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Timestamping of digital signatures (mini-FAQ) (page 1)

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What is timestamping and why should I use it?

Timestamping is used to specify time when the digital signature is made. This is needed to properly validate the signature.

If signature timestamp is present, the application which validates (verifies) the signature, will check whether the certificates involved into signature validation were valid at the moment of signing. If there's no timestamp for the signature, certificate validity is checked for the moment of signature validation, which is not always acceptable.

Example:
Certificate is valid from: 1st of January, 2008
Certificate is valid to: 31st of December, 2010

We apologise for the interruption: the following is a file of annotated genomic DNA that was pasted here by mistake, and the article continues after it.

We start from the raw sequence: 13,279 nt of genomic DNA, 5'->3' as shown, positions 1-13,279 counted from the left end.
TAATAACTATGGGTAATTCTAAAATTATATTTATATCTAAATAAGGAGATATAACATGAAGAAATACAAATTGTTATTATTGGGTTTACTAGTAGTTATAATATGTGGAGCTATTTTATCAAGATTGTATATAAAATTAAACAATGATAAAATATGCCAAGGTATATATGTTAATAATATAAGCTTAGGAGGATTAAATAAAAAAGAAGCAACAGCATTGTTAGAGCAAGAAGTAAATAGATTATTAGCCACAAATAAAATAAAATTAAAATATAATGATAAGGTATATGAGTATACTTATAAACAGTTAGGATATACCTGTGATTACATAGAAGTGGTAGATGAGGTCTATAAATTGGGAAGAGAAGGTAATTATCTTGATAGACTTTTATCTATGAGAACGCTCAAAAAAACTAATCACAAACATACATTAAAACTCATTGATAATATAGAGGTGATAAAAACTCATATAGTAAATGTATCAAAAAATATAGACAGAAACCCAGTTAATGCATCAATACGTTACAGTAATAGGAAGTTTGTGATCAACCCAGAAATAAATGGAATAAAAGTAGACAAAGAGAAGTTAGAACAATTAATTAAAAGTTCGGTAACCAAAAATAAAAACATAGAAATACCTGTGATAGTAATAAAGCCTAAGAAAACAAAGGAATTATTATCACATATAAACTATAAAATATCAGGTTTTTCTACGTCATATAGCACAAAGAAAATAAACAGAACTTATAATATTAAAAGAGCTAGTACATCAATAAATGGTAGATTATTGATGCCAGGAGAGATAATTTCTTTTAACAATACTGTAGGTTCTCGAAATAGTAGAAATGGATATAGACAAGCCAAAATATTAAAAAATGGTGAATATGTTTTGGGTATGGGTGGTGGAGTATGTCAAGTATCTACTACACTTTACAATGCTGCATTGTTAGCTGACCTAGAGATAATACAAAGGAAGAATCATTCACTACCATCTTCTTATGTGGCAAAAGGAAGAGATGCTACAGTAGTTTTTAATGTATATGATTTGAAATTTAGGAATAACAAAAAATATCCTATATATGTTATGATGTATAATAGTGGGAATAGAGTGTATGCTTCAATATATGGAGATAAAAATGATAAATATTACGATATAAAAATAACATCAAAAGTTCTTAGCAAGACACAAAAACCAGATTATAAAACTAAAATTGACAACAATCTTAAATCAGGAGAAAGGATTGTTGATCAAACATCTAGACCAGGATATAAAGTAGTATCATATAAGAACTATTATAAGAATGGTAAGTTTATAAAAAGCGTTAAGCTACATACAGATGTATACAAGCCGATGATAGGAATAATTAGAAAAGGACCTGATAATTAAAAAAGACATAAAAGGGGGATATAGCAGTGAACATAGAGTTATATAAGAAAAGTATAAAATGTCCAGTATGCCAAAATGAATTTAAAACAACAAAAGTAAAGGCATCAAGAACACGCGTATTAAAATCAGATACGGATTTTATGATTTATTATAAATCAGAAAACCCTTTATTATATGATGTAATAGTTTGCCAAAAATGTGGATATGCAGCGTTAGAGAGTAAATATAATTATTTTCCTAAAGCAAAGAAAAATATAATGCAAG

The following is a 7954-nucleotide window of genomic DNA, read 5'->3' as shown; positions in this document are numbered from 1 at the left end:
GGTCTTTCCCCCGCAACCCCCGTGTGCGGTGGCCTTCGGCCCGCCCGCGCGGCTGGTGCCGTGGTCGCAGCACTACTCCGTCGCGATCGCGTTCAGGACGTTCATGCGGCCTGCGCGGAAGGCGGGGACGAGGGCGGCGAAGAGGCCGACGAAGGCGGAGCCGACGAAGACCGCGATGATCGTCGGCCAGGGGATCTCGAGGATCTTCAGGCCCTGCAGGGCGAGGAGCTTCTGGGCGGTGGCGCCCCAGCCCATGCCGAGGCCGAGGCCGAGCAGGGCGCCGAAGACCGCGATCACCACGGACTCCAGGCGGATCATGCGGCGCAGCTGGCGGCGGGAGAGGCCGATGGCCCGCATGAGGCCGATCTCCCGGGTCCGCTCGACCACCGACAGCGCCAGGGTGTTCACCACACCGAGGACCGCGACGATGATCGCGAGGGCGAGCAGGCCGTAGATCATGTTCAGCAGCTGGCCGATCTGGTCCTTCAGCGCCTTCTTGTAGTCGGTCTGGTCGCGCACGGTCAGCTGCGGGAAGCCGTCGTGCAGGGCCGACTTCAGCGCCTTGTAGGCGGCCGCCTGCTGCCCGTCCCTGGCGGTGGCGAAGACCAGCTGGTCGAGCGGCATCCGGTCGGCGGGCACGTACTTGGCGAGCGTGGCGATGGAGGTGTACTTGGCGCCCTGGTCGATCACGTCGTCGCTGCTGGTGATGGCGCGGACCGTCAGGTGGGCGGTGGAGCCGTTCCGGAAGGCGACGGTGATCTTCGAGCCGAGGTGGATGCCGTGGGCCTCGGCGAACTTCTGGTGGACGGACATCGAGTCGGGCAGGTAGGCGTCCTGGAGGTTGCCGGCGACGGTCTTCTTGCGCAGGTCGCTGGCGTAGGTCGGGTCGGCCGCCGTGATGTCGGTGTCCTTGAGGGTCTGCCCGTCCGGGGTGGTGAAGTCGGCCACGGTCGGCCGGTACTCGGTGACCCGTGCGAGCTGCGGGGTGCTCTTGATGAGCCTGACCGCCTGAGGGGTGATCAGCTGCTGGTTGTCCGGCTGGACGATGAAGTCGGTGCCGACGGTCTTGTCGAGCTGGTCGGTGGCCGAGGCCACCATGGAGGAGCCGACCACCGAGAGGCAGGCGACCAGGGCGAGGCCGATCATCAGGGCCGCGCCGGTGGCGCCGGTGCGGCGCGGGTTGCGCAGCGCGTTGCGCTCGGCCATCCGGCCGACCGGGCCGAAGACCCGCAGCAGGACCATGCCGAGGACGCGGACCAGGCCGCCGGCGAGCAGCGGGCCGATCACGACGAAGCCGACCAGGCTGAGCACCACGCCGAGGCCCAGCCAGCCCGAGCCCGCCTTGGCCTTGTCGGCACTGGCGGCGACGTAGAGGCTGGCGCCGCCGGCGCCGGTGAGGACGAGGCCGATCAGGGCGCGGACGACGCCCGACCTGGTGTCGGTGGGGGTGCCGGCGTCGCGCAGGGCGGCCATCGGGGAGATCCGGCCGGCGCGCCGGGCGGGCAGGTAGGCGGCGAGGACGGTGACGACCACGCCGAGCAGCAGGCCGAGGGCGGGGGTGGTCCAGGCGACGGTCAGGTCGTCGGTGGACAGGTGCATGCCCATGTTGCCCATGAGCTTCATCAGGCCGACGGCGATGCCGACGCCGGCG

Signature is made on: 4th of July, 2009
Signature is verified on: 30th of April, 2012


With timestamp: signature is ok (signature was made during certificate validity period) Without timestamp: signature is not valid (certificate has expired by the moment of signature verification).

Timestamping should be used if the signature is supposed to be used (to proof authenticity of the document author or data originator) in long term, i.e. longer than one or several days.

Timestamping is not necessary when you, for example, send a short signed note to the colleague and this note is expected to be read and disposed of the same day as it has been written. Of course, timestamping can not be used when it's not supported by the signing technologies or when timestamping authority is not available.

On the other hand, timestamping is a must when you create signed documents for wide distribution or for long-term storage and archiving purposes. Timestamping is also used when signing the executable modules of software applications.

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As of July 15, 2016 EldoS Corporation will operate as a division of /n software inc. For more information, please read the announcement.

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